Carbon Mapper, Inc., is a non-profit (501c3) organization with a mission to deliver and guide the adoption of digital public goods that facilitate timely action to mitigate human impacts to Earth’s climate and ecosystems.
We’ve assembled a public-private partnership including Planet, NASA’s Jet Propulsion Laboratory, the State of California, the University of Arizona, Arizona State University, RMI, and our philanthropic sponsors.
Carbon Mapper has three main objectives:
To meet these objectives, we will deploy a constellation of satellites and aircraft equipped with high performance visible/infrared imaging spectrometers with the ability to identify, quantify and attribute global methane and CO2 point-source emissions at the scale of individual facilities and equipment.The methane and CO2 data will be made freely available via Carbon Mapper’s global data portal to ensure maximum transparency. To promote trust and broader adoption, the State of California will maintain its own data portal and will independently review, ground-truth and validate the Carbon Mapper data while advancing new mitigation strategies and working to expand those strategies through its partners in other jurisdictions across the US and globally. Additionally, Carbon Mapper will maximize the use of the data by supporting an ongoing research program and by conducting outreach and stakeholder engagement to ensure policy relevance.
Since 2016 we’ve been using aircraft equipped with prototype versions of our satellite instruments along with other observing systems and data sets to assess methane emissions in representative regions and economic sectors across the US. Visit our prototype data portal to explore multi-scale methane data for California. And stay tuned for updates as we expand coverage to other regions.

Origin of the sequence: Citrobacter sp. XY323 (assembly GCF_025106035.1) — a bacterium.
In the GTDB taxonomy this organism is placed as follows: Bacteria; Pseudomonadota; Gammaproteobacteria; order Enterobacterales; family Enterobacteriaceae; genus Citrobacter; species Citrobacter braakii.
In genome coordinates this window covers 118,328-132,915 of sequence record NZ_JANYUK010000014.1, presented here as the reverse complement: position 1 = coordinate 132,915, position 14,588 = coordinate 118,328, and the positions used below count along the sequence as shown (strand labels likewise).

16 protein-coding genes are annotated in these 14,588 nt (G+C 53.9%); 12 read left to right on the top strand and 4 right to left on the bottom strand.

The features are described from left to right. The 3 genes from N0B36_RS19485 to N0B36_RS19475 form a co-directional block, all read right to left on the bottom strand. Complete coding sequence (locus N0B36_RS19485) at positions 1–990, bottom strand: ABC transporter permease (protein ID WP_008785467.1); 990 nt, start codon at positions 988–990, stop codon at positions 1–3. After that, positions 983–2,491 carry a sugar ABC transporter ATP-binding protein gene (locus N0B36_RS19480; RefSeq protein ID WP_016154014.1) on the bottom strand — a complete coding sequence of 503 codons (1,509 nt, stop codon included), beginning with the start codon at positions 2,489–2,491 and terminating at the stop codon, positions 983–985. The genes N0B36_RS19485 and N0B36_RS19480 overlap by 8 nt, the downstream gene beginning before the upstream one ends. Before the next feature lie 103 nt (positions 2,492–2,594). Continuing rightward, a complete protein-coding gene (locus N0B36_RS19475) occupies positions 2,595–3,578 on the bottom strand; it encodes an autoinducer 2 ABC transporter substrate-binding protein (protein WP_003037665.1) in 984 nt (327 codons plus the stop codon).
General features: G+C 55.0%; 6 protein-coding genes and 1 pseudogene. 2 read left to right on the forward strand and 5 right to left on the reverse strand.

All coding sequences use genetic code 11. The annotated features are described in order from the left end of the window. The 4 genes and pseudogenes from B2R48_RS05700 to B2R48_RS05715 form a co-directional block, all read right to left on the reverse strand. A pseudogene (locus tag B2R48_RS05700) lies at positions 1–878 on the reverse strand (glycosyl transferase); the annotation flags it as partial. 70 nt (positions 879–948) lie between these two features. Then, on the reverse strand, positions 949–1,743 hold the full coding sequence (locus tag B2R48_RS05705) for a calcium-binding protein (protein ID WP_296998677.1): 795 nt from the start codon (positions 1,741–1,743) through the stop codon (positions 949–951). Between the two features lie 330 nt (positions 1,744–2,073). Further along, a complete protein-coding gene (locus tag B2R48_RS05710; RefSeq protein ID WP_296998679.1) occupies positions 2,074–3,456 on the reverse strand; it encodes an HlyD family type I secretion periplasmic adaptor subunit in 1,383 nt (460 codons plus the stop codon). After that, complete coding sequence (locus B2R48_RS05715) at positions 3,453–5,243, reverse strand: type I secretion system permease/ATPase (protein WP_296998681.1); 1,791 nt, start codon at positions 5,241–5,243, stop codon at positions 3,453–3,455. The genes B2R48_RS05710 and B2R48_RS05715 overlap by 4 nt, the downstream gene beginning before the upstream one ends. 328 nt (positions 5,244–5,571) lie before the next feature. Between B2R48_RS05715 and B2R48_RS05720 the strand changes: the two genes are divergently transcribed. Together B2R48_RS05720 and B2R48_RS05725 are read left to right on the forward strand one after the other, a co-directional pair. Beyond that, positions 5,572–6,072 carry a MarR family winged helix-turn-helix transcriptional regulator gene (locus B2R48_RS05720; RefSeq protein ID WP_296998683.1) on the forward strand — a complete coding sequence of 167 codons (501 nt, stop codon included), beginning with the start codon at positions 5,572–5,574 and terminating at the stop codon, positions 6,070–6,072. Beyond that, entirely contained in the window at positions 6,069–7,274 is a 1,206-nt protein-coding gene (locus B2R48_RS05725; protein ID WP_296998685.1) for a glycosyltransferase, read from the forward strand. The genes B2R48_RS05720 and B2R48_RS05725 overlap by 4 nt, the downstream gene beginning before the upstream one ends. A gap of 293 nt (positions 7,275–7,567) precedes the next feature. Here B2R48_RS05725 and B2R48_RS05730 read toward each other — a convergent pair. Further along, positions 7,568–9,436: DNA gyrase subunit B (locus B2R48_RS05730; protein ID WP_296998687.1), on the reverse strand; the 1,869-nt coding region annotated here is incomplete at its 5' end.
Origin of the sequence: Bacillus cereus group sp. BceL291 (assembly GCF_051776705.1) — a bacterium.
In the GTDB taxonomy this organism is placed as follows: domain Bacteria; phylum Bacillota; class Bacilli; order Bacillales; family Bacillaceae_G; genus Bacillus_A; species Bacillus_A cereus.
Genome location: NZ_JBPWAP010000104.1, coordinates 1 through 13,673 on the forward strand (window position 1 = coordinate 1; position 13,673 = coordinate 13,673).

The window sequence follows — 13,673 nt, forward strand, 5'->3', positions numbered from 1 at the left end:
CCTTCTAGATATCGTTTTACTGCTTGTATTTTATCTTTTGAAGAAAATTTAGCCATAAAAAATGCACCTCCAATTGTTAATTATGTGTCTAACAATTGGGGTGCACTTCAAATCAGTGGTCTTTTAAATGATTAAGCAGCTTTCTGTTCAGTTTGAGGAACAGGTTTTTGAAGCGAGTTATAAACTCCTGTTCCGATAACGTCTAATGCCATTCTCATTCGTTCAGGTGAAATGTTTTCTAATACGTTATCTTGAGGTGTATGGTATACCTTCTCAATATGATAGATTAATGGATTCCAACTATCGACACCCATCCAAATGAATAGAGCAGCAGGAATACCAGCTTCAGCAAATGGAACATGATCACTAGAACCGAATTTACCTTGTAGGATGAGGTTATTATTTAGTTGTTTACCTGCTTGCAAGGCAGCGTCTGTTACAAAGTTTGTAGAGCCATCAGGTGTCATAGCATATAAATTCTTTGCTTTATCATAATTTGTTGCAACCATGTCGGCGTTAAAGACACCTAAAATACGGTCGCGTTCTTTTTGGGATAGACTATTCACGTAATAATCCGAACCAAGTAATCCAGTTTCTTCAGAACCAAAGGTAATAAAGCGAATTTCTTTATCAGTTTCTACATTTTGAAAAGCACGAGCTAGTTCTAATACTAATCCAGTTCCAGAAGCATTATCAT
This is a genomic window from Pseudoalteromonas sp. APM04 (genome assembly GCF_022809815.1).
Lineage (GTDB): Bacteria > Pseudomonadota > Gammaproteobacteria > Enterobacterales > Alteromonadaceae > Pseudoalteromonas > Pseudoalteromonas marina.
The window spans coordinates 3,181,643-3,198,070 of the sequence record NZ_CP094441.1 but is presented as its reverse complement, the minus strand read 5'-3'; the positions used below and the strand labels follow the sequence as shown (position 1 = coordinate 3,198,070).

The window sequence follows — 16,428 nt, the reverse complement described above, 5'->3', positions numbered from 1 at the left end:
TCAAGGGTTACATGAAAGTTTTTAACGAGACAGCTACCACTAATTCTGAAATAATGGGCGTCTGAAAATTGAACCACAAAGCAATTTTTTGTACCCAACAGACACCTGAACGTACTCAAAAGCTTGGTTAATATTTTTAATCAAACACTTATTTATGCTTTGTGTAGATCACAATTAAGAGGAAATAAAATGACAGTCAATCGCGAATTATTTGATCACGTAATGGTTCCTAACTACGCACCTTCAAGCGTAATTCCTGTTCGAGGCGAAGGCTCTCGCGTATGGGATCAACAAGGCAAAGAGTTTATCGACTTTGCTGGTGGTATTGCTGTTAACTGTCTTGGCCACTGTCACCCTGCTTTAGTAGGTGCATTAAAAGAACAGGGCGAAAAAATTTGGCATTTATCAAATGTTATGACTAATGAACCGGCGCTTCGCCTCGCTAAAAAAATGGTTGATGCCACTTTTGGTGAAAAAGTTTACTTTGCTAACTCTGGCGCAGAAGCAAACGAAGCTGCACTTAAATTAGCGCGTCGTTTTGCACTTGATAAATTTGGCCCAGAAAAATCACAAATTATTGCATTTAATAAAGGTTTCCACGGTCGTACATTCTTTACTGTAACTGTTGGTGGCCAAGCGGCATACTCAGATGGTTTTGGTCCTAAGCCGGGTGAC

Carbon Mapper is deploying a multi-scale emissions monitoring system from air and space. We’re currently building two demonstration satellites that will launch in early 2023 and plan to expand to a fully operational constellation of many satellites by 2025. The latter will provide daily to weekly sampling of high priority regions globally. We initiated an effort with Teledyne Imaging Systems two years ago to develop the critical focal plane arrays that form the heart of our imaging spectrometer instrument. The first two assemblies were delivered in January 2021 and our first major program design review is scheduled for late summer. Meanwhile, since the climate clock is ticking, we’re working to help accelerate near-term mitigation action through expanded surveys of key regions in North America using our remote-sensing aircraft, supporting efforts by the US Climate Alliance, state agencies, and other partners.